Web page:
Off-payroll working in the private sector

Brian Rudkin

Brian Rudkin

Director and Head of Employer Services

With confirmation that the Government’s controversial IR35 legislation (off-payroll working in the private sector) will come into effect from 6 April 2020, now is the time to understand how it could affect all main parties in the private sector employment chain. 

The scope for potential failings could be significant at various touch points; whether this is caused by deliberate, or ignorant actions. 

At the end of May, the most recent in a series of Government consultations on the topic closed. This particular consultation explored the practical implementation of the new legislation by seeking insights from a cross-party section of stakeholders in private sector employment.

It is not unrealistic that Personal Service Company (PSC) contractors, employers and agencies may have concerns, given how these same changes affected public sector workers in 2017. There were difficulties ranging from lack of time to prepare, lack of support, inadequate technology, incorrect grouping of workers and complexities around the PAYE and NIC deductions were all too commonplace; much of which is still ongoing in the sector.

In our consultation response we were clear that, whilst these changes are inevitable, and we are generally supportive of Government remedies to ensure a robust system, there are steps that should be taken to mitigate risk to all parties involved in the public sector employment chain.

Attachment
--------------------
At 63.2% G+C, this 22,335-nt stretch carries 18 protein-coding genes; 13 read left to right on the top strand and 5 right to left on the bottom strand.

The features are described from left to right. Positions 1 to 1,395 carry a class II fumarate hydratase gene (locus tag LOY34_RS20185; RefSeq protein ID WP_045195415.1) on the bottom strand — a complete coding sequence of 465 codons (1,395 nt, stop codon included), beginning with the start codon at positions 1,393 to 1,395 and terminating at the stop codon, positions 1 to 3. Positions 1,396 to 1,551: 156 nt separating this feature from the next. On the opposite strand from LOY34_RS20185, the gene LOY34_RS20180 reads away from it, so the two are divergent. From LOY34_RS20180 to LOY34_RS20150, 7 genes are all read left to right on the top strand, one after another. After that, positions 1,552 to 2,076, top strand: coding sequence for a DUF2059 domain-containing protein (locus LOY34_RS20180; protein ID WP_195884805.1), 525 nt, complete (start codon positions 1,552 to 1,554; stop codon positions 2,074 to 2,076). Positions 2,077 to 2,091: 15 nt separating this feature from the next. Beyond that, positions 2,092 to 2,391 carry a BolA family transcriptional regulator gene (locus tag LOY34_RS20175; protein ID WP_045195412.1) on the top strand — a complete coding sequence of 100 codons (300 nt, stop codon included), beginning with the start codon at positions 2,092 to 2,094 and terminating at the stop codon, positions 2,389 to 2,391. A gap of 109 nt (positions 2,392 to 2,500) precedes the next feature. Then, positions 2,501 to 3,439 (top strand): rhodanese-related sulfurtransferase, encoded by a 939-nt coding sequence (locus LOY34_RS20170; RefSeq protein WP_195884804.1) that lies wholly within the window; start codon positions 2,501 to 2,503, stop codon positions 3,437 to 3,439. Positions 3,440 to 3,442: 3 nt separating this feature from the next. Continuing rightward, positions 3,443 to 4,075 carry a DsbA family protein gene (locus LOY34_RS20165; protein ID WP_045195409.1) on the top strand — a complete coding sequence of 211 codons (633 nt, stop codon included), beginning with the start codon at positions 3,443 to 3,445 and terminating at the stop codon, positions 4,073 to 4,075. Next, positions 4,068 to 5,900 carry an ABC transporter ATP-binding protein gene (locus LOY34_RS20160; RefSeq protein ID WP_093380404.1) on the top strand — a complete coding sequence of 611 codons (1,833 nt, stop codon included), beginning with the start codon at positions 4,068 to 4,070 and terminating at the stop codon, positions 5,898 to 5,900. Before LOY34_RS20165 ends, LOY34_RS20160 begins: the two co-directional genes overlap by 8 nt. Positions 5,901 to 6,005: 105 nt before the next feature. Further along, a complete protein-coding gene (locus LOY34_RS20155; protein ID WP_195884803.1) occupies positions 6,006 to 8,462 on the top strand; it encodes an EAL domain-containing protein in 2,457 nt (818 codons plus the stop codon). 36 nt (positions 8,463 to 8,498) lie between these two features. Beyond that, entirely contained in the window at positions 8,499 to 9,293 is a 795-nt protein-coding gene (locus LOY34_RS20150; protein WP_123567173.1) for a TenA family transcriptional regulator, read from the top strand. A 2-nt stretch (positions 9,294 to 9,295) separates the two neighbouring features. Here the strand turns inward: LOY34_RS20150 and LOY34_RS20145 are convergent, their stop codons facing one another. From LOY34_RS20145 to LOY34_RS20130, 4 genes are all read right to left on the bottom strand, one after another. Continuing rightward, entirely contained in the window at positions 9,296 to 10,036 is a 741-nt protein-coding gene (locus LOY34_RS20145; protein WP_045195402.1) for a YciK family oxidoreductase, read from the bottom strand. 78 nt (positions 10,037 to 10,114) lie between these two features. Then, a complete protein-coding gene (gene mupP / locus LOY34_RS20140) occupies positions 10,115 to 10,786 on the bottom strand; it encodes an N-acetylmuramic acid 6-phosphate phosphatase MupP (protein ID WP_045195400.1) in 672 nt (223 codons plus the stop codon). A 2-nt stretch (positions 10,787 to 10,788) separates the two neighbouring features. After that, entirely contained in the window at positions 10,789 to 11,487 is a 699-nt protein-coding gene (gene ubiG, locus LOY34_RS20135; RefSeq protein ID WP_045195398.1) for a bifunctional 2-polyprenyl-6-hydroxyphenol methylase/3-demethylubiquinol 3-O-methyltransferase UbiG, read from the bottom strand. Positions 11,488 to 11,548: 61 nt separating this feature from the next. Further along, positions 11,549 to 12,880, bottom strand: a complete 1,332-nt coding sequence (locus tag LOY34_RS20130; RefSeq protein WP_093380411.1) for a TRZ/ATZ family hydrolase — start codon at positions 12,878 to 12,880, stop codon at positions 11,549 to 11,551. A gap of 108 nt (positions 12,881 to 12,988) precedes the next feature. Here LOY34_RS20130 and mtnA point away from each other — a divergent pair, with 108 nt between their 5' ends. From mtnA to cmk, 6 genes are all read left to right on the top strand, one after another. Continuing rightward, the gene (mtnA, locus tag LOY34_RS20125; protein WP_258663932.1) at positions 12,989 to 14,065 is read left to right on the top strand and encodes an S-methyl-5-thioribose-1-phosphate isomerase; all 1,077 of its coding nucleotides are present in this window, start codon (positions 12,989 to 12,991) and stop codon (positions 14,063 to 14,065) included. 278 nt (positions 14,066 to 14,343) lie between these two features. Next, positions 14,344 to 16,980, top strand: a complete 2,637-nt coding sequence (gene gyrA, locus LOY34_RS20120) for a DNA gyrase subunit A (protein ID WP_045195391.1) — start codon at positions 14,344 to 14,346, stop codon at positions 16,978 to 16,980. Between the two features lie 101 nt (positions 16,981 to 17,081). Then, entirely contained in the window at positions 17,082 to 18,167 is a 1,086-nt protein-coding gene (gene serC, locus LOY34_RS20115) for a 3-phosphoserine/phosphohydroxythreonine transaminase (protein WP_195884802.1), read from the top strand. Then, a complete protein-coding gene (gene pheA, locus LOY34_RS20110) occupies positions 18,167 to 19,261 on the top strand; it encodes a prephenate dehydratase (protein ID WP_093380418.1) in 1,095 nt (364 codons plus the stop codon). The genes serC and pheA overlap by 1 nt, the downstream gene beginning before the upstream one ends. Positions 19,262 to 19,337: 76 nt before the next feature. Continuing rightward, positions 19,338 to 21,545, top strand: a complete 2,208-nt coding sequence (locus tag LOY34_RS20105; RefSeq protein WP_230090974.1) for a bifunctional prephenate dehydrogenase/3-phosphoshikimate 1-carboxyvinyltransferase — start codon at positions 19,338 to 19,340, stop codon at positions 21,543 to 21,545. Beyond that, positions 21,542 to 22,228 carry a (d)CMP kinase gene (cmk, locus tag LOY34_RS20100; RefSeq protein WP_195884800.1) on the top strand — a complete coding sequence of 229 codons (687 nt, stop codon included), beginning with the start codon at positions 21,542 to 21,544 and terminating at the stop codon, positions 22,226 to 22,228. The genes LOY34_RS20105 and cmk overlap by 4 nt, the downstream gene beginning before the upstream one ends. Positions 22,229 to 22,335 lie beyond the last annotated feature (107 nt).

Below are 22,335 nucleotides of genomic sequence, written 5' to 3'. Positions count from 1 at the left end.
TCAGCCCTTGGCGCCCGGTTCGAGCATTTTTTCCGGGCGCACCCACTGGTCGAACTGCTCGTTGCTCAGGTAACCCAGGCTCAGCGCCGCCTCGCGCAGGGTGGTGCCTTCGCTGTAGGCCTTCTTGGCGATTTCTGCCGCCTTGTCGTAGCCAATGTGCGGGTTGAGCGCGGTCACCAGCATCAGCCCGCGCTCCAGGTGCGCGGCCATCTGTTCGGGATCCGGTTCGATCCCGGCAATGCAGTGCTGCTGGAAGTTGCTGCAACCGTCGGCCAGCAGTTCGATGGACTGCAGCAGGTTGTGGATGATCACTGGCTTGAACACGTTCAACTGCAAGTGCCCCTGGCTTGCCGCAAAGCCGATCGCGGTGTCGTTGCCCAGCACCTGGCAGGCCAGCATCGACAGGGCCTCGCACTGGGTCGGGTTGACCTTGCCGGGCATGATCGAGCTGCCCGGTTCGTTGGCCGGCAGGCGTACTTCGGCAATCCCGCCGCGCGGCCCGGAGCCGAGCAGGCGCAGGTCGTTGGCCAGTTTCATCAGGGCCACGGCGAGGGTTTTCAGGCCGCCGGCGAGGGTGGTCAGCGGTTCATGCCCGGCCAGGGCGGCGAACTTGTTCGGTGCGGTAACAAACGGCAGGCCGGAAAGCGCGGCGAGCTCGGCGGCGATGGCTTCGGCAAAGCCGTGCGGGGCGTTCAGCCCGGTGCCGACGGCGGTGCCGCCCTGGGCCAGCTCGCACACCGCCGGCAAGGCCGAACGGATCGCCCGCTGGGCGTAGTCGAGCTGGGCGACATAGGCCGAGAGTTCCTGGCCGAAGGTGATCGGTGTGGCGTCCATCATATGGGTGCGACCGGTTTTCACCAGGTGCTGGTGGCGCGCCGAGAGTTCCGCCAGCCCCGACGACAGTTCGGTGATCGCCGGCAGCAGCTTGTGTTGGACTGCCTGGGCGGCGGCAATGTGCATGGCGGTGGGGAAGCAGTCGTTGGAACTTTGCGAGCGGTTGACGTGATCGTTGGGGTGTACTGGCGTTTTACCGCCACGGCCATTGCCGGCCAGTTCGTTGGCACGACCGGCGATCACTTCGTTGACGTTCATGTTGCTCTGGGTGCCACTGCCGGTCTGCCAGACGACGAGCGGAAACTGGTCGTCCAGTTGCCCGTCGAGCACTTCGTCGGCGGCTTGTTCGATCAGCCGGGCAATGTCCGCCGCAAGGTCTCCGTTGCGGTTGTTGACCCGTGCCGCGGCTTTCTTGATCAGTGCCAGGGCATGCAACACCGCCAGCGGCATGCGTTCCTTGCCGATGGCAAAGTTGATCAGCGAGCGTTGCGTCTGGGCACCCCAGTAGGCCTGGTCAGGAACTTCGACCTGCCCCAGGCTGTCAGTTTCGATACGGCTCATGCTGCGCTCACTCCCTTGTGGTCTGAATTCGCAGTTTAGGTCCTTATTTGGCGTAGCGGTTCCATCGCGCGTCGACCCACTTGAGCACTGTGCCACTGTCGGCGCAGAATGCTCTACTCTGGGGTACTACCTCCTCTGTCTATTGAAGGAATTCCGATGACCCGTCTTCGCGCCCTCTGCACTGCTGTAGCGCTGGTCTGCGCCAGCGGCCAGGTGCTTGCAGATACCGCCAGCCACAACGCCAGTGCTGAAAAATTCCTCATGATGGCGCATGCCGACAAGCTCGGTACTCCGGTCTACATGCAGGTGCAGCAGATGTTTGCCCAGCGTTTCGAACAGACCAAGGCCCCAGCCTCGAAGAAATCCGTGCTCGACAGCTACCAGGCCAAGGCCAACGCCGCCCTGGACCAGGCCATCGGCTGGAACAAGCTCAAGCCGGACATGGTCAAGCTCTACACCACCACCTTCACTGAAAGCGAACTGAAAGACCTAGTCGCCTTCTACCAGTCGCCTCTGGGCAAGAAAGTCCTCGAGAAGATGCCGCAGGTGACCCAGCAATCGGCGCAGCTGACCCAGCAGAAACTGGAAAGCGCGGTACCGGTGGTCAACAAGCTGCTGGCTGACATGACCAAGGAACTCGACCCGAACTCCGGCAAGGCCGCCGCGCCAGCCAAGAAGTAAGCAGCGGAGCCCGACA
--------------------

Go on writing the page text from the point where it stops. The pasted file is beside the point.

Status Determination & lengthy employment chains

Requirements for a statutory Status Determination would confirm whether a PSC contractor is a freelancer or not and provide transparency for both the contractor and employer. However, questions arise over who should decide this; the employer, the contractor, or someone else in the chain. Regardless of ironing that out, there needs to be clear guidance on how a determination is reached, so that it is applied equally and fairly. The guidance would also need to outline the roles and responsibilities for all parties in the employment chain to ensure this information is cascaded within a suitable timescale, with the result being correct payments made to the contractor.

Which sectors are likely to be most affected?

Typically, those sectors which use PSC contractors tend to be those where there is a limited supply of experienced workers; for example, Construction, Oil & Gas, Financial Services, Creative industries, Technology, and Transport & Logistics. It should be noted that any sector can have PSC contractors as part of the workforce and should be reviewed as appropriate.

What you can do now to prepare

These changes will come into effect from 6 April 2020 and although the final details are to be finalised, there are things that can be done now to ensure a lesser impact when the time comes.

  1. As an employer you can take steps now to identify if you have a PSC contractor population, and whether the off-payroll rules will apply to their role. The Government have an online tool to help you do this.
  2. Agreeing a clear information flow across your employment supply chain now could minimise the risk of key information not being shared across all parties.
  3. Conduct a risk review of your employment operations to identify any areas of risk. This can include financial, operational and reputational risk. Use this to create a strategy to embed IR35 practices from 6 April 2020.

Our Employer Services team have extensive experience in this area. If you are a private sector employer and are concerned about how IR35 legislation might affect your business, please get in touch.